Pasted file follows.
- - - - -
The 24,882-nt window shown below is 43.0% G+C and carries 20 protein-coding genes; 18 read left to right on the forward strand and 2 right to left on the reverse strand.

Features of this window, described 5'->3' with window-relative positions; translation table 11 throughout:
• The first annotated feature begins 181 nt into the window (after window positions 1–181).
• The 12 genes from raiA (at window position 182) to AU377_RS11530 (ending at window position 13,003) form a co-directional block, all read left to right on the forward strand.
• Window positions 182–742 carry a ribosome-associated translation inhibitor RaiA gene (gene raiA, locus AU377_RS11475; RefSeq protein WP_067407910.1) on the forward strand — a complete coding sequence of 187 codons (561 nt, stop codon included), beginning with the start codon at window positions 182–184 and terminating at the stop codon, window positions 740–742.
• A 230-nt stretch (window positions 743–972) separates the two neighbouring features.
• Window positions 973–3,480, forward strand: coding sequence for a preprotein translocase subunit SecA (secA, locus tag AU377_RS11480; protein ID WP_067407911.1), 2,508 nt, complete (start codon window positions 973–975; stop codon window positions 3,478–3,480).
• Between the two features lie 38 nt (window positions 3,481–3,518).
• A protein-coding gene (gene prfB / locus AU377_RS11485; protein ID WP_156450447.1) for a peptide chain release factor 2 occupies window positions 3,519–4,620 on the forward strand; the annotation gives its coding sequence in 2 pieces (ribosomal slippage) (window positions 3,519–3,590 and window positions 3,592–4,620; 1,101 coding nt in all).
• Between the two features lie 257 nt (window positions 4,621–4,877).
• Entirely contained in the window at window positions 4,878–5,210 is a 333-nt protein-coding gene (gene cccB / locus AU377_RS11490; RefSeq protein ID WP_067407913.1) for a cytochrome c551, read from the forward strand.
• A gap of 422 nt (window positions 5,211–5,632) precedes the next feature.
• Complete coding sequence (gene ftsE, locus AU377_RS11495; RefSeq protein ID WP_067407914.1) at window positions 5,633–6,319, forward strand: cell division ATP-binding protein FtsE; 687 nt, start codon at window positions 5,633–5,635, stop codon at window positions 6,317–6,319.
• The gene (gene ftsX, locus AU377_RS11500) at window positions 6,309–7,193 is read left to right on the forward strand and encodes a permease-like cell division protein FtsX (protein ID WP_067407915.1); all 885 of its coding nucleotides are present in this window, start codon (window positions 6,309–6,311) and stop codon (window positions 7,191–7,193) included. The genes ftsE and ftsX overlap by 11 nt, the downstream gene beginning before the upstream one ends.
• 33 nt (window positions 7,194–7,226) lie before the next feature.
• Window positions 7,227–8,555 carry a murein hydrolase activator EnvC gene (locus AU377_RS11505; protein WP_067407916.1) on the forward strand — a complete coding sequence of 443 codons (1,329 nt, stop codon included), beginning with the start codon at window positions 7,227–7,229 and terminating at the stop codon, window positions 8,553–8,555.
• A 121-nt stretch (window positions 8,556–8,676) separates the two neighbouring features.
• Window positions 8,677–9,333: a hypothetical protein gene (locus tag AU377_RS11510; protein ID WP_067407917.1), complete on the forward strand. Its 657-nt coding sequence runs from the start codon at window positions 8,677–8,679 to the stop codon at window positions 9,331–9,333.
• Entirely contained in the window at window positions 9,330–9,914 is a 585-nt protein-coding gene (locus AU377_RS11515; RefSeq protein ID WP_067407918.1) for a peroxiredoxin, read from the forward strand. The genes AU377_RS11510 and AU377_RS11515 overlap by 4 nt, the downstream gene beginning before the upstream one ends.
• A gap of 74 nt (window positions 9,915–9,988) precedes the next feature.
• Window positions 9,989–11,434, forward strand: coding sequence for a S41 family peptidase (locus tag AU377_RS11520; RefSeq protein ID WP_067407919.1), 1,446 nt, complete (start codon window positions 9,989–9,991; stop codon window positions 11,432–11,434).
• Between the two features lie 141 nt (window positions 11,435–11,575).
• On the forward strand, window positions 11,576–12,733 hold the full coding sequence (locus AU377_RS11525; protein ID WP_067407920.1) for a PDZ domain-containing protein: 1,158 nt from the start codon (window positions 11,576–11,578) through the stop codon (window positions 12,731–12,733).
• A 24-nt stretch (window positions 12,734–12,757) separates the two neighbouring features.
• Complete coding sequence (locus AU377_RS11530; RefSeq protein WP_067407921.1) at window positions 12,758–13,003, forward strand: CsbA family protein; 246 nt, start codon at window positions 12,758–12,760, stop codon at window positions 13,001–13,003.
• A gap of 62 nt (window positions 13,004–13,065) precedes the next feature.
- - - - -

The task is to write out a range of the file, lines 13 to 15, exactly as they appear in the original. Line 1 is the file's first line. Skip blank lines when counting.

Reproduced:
• Complete coding sequence (gene ftsE, locus AU377_RS11495; RefSeq protein ID WP_067407914.1) at window positions 5,633–6,319, forward strand: cell division ATP-binding protein FtsE; 687 nt, start codon at window positions 5,633–5,635, stop codon at window positions 6,317–6,319.
• The gene (gene ftsX, locus AU377_RS11500) at window positions 6,309–7,193 is read left to right on the forward strand and encodes a permease-like cell division protein FtsX (protein ID WP_067407915.1); all 885 of its coding nucleotides are present in this window, start codon (window positions 6,309–6,311) and stop codon (window positions 7,191–7,193) included. The genes ftsE and ftsX overlap by 11 nt, the downstream gene beginning before the upstream one ends.
• 33 nt (window positions 7,194–7,226) lie before the next feature.